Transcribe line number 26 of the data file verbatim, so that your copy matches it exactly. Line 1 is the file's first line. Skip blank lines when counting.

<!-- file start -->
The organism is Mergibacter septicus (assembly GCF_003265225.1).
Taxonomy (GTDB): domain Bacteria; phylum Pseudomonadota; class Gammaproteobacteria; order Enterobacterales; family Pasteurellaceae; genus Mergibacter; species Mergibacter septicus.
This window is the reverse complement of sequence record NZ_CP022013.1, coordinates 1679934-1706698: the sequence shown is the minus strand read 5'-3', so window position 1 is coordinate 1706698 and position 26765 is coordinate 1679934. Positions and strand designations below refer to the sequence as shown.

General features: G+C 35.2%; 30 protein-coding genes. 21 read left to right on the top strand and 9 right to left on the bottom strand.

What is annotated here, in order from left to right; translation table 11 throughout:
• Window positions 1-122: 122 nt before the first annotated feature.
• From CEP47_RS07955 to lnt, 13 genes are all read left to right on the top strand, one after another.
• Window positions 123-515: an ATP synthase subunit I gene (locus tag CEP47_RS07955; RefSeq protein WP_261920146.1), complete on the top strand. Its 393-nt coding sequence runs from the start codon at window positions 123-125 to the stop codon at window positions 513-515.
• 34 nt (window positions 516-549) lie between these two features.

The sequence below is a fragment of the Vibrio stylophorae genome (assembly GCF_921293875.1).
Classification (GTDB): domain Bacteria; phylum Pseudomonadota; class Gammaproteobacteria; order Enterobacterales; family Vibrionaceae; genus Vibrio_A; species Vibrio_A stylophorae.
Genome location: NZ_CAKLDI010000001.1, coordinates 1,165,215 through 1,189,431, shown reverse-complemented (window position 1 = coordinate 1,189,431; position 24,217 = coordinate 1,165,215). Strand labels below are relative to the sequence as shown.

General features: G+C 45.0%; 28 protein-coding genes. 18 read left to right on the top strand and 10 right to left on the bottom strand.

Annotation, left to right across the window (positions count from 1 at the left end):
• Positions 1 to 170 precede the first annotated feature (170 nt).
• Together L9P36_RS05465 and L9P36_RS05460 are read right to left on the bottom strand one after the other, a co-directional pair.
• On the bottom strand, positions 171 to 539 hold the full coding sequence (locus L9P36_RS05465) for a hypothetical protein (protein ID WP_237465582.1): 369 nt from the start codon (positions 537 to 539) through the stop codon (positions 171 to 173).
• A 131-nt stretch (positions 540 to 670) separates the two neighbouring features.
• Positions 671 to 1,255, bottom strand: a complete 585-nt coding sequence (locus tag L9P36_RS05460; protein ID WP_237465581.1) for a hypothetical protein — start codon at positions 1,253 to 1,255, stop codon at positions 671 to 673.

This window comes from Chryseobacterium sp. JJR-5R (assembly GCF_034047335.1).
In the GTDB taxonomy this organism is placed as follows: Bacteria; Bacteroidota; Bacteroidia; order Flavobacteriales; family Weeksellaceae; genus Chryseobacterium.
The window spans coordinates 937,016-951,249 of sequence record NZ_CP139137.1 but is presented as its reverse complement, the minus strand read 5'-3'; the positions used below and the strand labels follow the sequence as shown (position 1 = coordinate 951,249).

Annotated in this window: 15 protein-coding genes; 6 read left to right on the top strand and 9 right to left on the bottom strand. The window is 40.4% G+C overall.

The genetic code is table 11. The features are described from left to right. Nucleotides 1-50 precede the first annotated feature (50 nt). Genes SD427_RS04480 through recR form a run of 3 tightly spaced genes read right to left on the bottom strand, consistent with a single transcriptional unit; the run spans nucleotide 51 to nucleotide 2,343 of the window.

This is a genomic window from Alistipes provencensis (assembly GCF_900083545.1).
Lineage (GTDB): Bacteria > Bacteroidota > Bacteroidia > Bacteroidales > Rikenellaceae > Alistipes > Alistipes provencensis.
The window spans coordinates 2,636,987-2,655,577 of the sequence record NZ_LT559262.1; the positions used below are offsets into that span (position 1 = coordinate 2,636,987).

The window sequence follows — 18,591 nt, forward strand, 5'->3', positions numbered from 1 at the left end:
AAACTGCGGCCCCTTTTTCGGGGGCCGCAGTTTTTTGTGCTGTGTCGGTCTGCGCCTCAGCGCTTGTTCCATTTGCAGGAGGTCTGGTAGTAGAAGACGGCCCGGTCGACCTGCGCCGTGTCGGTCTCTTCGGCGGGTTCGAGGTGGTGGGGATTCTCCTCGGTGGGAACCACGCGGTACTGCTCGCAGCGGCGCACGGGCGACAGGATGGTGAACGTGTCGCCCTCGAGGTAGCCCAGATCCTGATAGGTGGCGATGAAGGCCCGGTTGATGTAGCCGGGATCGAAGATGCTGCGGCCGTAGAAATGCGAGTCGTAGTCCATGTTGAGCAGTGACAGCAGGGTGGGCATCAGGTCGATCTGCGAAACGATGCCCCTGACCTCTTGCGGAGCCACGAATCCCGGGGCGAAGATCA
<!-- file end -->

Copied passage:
Lineage (GTDB): Bacteria > Bacteroidota > Bacteroidia > Bacteroidales > Rikenellaceae > Alistipes > Alistipes provencensis.